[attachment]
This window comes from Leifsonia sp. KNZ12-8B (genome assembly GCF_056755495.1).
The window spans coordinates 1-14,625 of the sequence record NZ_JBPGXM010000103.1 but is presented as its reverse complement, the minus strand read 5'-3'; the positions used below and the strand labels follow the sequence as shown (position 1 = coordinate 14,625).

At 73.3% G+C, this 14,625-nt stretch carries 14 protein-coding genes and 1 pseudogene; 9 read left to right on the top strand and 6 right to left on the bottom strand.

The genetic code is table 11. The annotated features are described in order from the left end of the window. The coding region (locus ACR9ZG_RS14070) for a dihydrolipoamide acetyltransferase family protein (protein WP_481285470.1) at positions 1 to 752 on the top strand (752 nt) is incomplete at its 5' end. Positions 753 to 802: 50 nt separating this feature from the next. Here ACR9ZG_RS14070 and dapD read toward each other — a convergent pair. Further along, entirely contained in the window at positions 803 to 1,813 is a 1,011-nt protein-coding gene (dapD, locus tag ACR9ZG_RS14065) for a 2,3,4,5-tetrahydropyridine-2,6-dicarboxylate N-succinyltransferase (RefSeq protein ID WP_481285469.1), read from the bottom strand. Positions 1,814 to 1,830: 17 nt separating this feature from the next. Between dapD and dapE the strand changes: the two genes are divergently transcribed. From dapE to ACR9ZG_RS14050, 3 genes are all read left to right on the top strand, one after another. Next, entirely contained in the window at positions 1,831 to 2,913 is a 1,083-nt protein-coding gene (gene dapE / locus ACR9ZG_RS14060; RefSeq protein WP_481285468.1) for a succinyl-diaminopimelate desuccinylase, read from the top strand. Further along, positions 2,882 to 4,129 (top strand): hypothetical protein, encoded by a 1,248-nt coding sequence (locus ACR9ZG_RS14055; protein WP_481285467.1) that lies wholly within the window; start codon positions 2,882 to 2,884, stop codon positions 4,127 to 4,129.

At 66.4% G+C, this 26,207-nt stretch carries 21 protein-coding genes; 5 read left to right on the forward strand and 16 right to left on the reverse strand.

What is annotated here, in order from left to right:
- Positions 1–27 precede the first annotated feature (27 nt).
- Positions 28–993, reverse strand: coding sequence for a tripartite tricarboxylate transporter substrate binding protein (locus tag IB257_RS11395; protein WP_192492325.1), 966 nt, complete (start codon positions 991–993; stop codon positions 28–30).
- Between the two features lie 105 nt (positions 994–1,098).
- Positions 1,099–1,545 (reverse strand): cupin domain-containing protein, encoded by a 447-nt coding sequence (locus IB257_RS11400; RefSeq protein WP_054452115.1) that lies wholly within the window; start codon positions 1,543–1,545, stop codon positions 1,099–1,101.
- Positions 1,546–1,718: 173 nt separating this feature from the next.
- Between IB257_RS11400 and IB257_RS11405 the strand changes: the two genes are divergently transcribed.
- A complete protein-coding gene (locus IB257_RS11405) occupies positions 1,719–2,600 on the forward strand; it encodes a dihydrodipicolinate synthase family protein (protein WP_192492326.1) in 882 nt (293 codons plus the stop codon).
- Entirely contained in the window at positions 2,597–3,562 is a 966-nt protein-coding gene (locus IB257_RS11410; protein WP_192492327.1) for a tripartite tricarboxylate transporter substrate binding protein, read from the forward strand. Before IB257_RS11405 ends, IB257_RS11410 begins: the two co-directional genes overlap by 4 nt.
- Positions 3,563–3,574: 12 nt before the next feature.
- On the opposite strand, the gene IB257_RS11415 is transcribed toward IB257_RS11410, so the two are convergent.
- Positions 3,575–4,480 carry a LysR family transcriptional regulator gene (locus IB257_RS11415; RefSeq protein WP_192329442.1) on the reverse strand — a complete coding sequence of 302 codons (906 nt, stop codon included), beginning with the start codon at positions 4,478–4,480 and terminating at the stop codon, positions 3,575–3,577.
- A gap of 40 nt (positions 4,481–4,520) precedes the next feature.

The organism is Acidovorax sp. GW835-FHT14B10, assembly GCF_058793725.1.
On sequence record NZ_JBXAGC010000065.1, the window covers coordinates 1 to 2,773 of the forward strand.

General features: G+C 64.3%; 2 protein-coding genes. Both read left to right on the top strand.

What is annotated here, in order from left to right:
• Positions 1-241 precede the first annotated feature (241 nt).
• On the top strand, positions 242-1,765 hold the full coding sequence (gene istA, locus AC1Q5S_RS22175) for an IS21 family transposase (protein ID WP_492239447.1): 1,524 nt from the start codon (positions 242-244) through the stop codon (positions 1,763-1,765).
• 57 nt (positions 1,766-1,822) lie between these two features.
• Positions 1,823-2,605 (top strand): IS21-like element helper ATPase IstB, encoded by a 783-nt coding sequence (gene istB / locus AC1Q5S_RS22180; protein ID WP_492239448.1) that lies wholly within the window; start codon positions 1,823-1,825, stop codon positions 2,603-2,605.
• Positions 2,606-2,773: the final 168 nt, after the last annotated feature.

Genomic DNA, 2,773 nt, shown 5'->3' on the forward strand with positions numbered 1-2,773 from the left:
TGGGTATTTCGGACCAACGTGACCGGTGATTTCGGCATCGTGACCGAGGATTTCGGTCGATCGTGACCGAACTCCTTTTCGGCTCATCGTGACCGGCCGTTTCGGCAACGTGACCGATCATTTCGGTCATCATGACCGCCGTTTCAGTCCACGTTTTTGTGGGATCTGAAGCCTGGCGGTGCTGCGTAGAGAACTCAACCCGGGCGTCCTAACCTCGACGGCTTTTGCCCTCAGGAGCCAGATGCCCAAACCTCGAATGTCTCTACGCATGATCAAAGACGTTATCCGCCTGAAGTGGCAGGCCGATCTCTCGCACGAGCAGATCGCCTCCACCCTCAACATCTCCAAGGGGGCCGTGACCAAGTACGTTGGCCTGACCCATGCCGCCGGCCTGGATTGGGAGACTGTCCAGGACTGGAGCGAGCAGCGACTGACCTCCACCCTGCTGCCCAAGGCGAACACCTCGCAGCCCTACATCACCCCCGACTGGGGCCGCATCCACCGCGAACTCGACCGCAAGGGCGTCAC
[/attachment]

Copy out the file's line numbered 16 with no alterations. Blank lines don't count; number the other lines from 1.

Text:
- On the opposite strand, the gene IB257_RS11415 is transcribed toward IB257_RS11410, so the two are convergent.